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Poils indésirables pendant la ménopause.

Hair Changes in Menopause: The Appearance of Unwanted Hair.

Significant changes in facial and body hair occur in and after menopause. These changes can have a significant negative impact on self-esteem. In fact, menopause is marked by clinical signs of moderate hyper-androgenism such as excessive facial hair growth. In this article, we explain everything about the appearance of unwanted hair changes in menopause.

What exactly is Menopause?

Menopause is a physiological phenomenon that affects all women between the ages of 45 and 55. It corresponds to the cessation of ovarian function and therefore the cessation of menstruation. Medically, a woman is considered to be menopausal when she no longer has her periods for one year.

In addition to the cessation of menstruation, menopause is marked in 80% of women by climacteric symptoms. Climacteric disorders are hot flashes (or vasomotor flushes). These symptoms include intense feelings of heat, palpitations, profuse sweating and chills. These symptoms are transient and tend to diminish with time. Other symptoms, such as vaginal dryness or urinary problems, are more permanent. In addition, menopause has a considerable impact on the quality of the skin.

In the long term, menopause also increases the risk of diseases such as osteoporosis or cardiovascular diseases.

Menopause, a Hormonal Rollercoaster.

With ovarian activity stopped, menopause is marked by a lack of female sex hormones synthesized by the ovaries: estrogen and progesterone.

In addition to the female sex hormones, women also have small amounts of testosterone, which is a male hormone androgen. At the time of menopause, this testosterone level tends to increase and overtake the female hormones.

Note: Progesterone has a known anti-androgenic activity. At the time of menopause, the ovaries no longer synthesize progesterone and the anti-androgenic activity is therefore no longer maintained.

Thus, menopause is marked by a true hormonal imbalance. While female hormones drop, androgens increase. This increase in male hormones is the cause of certain undesirable effects.

The Role of Androgens in the Appearance of Hair.

Androgens are hormones that cause the appearance of male sexual characteristics. The best known androgen is testosterone. The appearance of hair is linked to the level of testosterone because the pilosebaceous follicle is androgen-dependent.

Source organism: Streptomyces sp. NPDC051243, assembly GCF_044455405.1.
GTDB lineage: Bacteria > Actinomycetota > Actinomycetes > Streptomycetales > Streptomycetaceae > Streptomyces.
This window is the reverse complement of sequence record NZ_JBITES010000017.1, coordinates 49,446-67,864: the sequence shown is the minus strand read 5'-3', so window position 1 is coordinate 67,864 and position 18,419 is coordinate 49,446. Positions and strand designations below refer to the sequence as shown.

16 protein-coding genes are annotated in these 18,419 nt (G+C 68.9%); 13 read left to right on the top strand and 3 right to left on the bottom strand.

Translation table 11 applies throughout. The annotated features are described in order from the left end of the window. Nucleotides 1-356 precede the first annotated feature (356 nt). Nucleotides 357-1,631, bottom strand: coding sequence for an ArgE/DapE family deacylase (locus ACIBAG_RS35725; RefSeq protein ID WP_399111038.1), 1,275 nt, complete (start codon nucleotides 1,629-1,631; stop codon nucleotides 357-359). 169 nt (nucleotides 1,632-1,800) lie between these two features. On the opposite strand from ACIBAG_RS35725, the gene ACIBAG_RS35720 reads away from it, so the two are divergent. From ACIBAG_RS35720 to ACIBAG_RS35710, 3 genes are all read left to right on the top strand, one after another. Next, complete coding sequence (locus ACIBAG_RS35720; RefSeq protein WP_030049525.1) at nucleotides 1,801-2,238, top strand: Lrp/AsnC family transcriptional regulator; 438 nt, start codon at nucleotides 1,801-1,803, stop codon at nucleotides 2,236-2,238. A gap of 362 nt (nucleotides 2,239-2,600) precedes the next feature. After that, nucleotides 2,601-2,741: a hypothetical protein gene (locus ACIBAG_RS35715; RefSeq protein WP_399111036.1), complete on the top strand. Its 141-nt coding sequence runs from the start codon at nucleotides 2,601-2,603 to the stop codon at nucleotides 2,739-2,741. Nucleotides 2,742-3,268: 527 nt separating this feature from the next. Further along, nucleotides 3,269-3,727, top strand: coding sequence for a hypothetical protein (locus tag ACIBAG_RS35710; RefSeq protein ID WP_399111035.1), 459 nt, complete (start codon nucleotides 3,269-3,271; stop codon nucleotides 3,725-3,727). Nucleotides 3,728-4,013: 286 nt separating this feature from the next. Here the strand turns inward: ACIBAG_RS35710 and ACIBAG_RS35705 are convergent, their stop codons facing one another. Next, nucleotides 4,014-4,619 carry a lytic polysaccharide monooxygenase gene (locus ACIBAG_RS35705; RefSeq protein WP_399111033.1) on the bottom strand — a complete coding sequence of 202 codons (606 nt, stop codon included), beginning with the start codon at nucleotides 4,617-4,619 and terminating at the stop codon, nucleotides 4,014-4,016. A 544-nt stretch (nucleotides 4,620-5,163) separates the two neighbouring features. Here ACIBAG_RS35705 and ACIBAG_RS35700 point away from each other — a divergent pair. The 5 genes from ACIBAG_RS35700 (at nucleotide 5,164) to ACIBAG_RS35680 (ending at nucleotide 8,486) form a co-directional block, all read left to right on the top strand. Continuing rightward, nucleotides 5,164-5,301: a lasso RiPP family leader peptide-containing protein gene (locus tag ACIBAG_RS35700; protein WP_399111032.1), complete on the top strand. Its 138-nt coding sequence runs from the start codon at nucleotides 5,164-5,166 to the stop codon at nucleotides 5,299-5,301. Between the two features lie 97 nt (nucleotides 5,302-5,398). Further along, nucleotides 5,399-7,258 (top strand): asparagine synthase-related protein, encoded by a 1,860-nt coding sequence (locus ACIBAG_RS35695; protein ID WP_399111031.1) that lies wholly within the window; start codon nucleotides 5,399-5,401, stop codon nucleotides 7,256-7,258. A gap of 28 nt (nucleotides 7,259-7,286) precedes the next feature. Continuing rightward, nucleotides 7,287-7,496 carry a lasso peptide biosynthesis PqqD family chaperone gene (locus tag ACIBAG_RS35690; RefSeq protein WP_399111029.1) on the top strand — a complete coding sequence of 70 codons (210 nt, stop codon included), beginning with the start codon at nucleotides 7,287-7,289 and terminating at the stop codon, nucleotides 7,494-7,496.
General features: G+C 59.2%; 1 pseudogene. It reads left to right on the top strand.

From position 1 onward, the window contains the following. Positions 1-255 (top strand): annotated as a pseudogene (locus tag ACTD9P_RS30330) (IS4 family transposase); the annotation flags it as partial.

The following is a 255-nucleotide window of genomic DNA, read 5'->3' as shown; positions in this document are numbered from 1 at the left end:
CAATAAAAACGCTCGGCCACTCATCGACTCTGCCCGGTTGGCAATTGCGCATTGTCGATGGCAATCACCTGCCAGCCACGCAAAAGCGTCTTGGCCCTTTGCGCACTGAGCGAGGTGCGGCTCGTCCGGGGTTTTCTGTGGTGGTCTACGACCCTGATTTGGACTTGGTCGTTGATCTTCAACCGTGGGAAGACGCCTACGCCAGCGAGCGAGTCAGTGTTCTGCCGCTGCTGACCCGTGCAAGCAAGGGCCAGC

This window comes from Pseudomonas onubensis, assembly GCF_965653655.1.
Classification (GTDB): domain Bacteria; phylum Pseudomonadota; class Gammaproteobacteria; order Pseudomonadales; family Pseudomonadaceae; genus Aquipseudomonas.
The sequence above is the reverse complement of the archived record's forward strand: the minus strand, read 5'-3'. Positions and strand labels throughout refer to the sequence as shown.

Arriving through the bloodstream, testosterone binds to the androgen receptors, which are present in the pilosebaceous follicles. Once bound to its receptor, it is converted by the action of 5-alpha reductase into dihydrotestosterone (DHT), a new active androgen.

Androgens cause mainly facial hair changes in women during and after menopause. They transform downy hair into thick, coarse hair.

Scientifically speaking, these hair changes 

in menopause in unusual places, 

especially in the facial area is called hirsutism.

In fact, hirsutism is the appearance 

of hair in so-called masculine areas,

normally hairless in women 

(face, chest, back, buttocks etc.). 

In postmenopausal women, 

hirsutism is the consequence of the 

hyper-androgenic state in relation 

to the modifications of the 

androgen/estrogen balance.

A study done on 45-year-old post-menopausal women showed that 49% of them noticed that new facial hair in menopause had appeared. 39% of these women noticed unwanted hair on their chin, 22% on their upper lips and 39% on both.

Note: Unwanted hair changes in menopause appear mostly on the face. This is due to the high sensitivity of the pilosebaceous follicles to androgens in this area.

The appearance of unwanted facial hair is very frequent during menopause. This is due to the hyperactivity of 5-alpha-reductase and the disappearance of the anti-androgenic activity of progesterone. In general, this impacts the quality of life of women and leads to a decrease in their self-esteem.

Solutions to Stop Unwanted Hair Growth During Menopause.

There are solutions to combat hirsutism and regain self-confidence:

  • Medication treatments:

    The molecule acting against hirsutism is cyproterone acetate. This medication contains a progesterone derivative that acts against androgens thanks to its anti-androgenic activity. Thus, this treatment is prescribed when excessive hair changes in menopause seriously affect emotional and social life;

  • Cosmetic treatments:

    Cosmetic treatments are based on hair removal. In the case of hirsutism, the most effective techniques are electric hair removal (electrolysis) for the face and laser hair removal for larger areas. These techniques are performed by doctors only (dermatologist, aesthetic doctor).

Sources :

  • Conduite à tenir devant un hirsutisme : Bulletin d’esthétique dermatologique et de cosmétologie (1995).

  • WOJNAROWSKA F. & al. Physiological changes in scalp, facial and body hair after the menopause: a cross-sectional population-based study of subjective changes. British Journal of Dermatology (2011).

  • GOSSELIN J. L’hirsutisme chez la femme et sa prise en charge (2016).

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